The current editors are me, Angela Smith (who studied English at Oxford - Andrew Motion was her year tutor, and her collection This is the Me I Would be if I Dared is also published by Puppywolf), Steve O'Connor and Keir Thomas. Steve couldn't attend the launch as he was teaching a creative writing class, and it would have felt wrong to have cancelled it for a project that is intended to support creative writing. That statement alone probably explains why he's a good choice as an editor, though you could add to it his years of hosting and workshopping in the city, including co-founding the famous Freed-Up nights at the now closed and much-lamented Green Room.
Keir Thomas is Mr Puppywolf. He started this whole thing off and does the majority of the work. Born and bred in Manchester, he left to go to university, where he edited his first poetry magazine. He went on to London where he edited various computer magazines and wrote computer books for a living. But he missed Manchester too much, came back, fell in love with the poetry scene all over again and came up with the idea for BoMP, which began back in 2010.
I asked him why on earth anyone would start a poetry press during a recession, with only a few volunteers and no funding. "We didn't even consider the fact there was a recession. But we also didn't intend to make any money, " he said. "In a roundabout way I'm happy to say this has actually happened - each book we publish just about covers its costs. I'd love to see a world where people approach poetry publishing with the goal of making money but I don't think that's been the case for a hundred years, at least. If we could get funding or sponsorship from somewhere that'd be stellar and we'd take off like a rocket, but not only is there not much funding around but it can be a full-time job even applying for it - and all of us already have jobs."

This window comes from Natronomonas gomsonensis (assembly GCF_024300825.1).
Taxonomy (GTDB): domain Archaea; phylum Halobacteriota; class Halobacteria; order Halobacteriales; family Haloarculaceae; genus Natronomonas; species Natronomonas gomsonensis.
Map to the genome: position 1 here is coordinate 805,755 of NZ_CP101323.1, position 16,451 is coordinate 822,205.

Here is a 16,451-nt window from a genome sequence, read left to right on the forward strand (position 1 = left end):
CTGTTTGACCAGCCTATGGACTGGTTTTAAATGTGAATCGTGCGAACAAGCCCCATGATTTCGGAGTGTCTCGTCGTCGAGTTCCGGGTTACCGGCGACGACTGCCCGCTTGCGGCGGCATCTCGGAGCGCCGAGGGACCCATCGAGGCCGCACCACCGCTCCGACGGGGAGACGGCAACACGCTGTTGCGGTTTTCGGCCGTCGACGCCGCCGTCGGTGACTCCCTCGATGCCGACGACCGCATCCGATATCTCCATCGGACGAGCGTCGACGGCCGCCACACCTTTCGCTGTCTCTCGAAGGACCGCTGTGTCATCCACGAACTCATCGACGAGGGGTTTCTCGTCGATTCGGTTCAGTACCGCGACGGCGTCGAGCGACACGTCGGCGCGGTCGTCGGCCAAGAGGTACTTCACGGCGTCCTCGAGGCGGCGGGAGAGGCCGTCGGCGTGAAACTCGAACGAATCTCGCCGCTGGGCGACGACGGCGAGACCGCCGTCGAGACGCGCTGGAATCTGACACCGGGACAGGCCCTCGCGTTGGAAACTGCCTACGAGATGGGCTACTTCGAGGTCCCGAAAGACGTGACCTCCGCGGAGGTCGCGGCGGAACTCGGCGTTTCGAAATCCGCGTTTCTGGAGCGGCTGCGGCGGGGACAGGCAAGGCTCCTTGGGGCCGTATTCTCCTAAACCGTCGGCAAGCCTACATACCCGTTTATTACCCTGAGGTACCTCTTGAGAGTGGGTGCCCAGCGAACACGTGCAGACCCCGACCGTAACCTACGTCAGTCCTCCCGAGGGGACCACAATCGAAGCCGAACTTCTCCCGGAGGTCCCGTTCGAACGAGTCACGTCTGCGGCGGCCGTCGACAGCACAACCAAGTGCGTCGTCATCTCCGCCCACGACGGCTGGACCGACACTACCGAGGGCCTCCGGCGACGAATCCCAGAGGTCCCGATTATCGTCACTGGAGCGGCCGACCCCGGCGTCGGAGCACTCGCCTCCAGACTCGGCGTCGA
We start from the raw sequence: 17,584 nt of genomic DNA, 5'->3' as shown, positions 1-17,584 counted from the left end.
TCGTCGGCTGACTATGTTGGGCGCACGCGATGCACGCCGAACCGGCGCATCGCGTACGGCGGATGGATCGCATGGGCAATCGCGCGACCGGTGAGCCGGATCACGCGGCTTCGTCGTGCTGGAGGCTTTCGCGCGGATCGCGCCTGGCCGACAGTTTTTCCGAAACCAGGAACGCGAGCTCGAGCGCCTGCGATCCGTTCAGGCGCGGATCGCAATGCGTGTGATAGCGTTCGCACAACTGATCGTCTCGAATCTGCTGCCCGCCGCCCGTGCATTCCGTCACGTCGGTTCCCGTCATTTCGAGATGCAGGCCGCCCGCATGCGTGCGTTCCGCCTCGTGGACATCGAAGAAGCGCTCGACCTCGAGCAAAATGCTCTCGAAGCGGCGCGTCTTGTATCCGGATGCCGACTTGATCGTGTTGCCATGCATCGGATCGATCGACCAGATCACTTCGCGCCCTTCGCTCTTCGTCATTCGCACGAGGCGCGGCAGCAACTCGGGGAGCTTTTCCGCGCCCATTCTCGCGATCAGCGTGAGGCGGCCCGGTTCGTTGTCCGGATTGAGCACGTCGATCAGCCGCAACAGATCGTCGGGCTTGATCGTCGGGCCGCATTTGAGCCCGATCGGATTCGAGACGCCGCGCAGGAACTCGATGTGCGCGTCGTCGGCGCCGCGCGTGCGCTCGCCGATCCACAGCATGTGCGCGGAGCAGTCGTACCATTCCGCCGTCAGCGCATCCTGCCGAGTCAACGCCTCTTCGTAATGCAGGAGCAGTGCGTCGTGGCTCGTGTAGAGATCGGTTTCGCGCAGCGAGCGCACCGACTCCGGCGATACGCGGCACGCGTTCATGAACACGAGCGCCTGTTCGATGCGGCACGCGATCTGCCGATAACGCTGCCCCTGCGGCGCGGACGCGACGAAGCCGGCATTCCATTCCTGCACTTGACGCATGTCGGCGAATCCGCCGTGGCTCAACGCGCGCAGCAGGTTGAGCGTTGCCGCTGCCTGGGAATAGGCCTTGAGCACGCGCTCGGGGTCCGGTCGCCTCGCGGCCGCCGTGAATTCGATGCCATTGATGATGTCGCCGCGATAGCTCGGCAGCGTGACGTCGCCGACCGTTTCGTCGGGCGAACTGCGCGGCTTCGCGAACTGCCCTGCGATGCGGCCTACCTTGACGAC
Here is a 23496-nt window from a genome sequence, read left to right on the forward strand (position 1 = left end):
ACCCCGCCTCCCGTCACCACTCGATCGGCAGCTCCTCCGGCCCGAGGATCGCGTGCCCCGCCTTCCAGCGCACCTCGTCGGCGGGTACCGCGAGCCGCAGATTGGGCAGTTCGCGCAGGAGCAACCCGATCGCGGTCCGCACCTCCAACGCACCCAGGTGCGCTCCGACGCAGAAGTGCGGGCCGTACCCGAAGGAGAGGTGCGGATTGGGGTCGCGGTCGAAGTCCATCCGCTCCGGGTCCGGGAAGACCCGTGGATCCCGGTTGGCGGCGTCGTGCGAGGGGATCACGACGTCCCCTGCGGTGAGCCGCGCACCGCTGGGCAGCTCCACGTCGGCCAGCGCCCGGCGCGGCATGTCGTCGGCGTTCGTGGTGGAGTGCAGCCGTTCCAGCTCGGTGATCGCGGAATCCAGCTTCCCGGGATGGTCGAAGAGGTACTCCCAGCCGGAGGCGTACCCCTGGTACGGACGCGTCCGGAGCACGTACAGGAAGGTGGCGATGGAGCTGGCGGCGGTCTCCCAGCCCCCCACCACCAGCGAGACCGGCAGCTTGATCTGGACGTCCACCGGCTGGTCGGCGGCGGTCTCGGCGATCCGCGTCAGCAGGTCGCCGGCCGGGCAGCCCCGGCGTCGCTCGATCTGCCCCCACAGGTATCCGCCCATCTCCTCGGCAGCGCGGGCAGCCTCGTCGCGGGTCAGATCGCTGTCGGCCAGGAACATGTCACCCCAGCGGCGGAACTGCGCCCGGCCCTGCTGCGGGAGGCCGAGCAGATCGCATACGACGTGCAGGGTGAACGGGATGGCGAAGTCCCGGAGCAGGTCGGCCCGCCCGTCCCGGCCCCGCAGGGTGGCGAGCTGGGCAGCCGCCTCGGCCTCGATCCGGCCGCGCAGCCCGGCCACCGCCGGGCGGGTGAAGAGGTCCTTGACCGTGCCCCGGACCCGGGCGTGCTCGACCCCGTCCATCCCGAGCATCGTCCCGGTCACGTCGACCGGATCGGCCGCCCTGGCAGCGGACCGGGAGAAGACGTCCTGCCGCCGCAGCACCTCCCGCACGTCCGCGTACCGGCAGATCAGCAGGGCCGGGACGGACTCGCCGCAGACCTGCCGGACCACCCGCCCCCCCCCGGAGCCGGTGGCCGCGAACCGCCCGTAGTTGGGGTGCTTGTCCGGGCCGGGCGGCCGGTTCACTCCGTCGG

And why Manchester?
"For me it was the warmth, acceptance and freshness. I've been involved with poetry scenes in other cities and they tend to involve bearded men sitting in upstairs rooms in pubs, mumbling over a pint of bitter. In Manchester - perhaps because it is Manchester - we had people like the fantastic Dominic Berry and Steve O'Connor fighting with every fibre of their bodies to encourage, encourage, encourage people to create and perform, and never stand in judgement. I just wanted to continue this in book form. Somewhat ironically the book has begun to take second place to the launch gig we have each year, which celebrates Manchester talent like nothing else and again in the same friendly, positive and supportive environment."
All I can do is nod, because this is why I do it too (though I'm fonder of bearded men than he is, it seems). Every review of our launches I've ever read has described them as “warm”, which is what we want. The atmosphere is pretty cold out there towards the arts, particularly poetry, when people deign to notice it at all. Let's cuddle up with some books and celebrate. Which is what happened at the launch - long after Dominic had said farewell to everyone and thanked everyone, audience members stood about in groups, smiling and buzzing and reading the poems. Which is exactly what should be happening.